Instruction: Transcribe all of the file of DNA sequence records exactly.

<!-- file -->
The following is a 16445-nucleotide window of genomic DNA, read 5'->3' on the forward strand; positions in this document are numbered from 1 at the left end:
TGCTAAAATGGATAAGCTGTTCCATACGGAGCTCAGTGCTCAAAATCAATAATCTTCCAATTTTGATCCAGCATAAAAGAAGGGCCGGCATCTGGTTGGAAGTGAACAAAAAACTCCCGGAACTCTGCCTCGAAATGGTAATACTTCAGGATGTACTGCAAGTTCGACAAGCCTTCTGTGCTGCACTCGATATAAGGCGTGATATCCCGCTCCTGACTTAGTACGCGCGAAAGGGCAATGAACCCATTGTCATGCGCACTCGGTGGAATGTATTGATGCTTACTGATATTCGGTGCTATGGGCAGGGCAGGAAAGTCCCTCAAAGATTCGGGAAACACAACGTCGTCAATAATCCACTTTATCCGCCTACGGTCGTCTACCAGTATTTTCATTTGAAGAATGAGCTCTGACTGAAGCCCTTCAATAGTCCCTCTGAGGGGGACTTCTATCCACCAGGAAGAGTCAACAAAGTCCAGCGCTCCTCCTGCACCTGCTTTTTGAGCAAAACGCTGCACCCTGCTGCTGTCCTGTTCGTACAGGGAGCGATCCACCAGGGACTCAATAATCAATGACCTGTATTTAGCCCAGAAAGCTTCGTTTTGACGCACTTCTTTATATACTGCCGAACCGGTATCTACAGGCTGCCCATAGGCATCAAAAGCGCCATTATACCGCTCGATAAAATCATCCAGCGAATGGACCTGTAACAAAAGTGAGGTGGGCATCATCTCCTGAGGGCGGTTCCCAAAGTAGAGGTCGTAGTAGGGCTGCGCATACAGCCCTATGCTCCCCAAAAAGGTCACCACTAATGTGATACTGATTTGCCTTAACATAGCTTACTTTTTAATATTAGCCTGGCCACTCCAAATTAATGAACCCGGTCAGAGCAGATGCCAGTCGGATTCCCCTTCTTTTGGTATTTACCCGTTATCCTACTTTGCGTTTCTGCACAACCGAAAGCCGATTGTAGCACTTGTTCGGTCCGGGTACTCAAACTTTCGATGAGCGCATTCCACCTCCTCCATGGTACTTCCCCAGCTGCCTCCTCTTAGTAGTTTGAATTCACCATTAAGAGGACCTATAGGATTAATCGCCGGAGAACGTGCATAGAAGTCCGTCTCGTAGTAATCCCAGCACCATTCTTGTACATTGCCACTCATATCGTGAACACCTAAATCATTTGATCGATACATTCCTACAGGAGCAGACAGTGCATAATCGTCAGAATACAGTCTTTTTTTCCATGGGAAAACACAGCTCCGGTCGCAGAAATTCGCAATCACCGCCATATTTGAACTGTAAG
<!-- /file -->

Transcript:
The following is a 16445-nucleotide window of genomic DNA, read 5'->3' on the forward strand; positions in this document are numbered from 1 at the left end:
TGCTAAAATGGATAAGCTGTTCCATACGGAGCTCAGTGCTCAAAATCAATAATCTTCCAATTTTGATCCAGCATAAAAGAAGGGCCGGCATCTGGTTGGAAGTGAACAAAAAACTCCCGGAACTCTGCCTCGAAATGGTAATACTTCAGGATGTACTGCAAGTTCGACAAGCCTTCTGTGCTGCACTCGATATAAGGCGTGATATCCCGCTCCTGACTTAGTACGCGCGAAAGGGCAATGAACCCATTGTCATGCGCACTCGGTGGAATGTATTGATGCTTACTGATATTCGGTGCTATGGGCAGGGCAGGAAAGTCCCTCAAAGATTCGGGAAACACAACGTCGTCAATAATCCACTTTATCCGCCTACGGTCGTCTACCAGTATTTTCATTTGAAGAATGAGCTCTGACTGAAGCCCTTCAATAGTCCCTCTGAGGGGGACTTCTATCCACCAGGAAGAGTCAACAAAGTCCAGCGCTCCTCCTGCACCTGCTTTTTGAGCAAAACGCTGCACCCTGCTGCTGTCCTGTTCGTACAGGGAGCGATCCACCAGGGACTCAATAATCAATGACCTGTATTTAGCCCAGAAAGCTTCGTTTTGACGCACTTCTTTATATACTGCCGAACCGGTATCTACAGGCTGCCCATAGGCATCAAAAGCGCCATTATACCGCTCGATAAAATCATCCAGCGAATGGACCTGTAACAAAAGTGAGGTGGGCATCATCTCCTGAGGGCGGTTCCCAAAGTAGAGGTCGTAGTAGGGCTGCGCATACAGCCCTATGCTCCCCAAAAAGGTCACCACTAATGTGATACTGATTTGCCTTAACATAGCTTACTTTTTAATATTAGCCTGGCCACTCCAAATTAATGAACCCGGTCAGAGCAGATGCCAGTCGGATTCCCCTTCTTTTGGTATTTACCCGTTATCCTACTTTGCGTTTCTGCACAACCGAAAGCCGATTGTAGCACTTGTTCGGTCCGGGTACTCAAACTTTCGATGAGCGCATTCCACCTCCTCCATGGTACTTCCCCAGCTGCCTCCTCTTAGTAGTTTGAATTCACCATTAAGAGGACCTATAGGATTAATCGCCGGAGAACGTGCATAGAAGTCCGTCTCGTAGTAATCCCAGCACCATTCTTGTACATTGCCACTCATATCGTGAACACCTAAATCATTTGATCGATACATTCCTACAGGAGCAGACAGTGCATAATCGTCAGAATACAGTCTTTTTTTCCATGGGAAAACACAGCTCCGGTCGCAGAAATTCGCAATCACCGCCATATTTGAACTGTAAG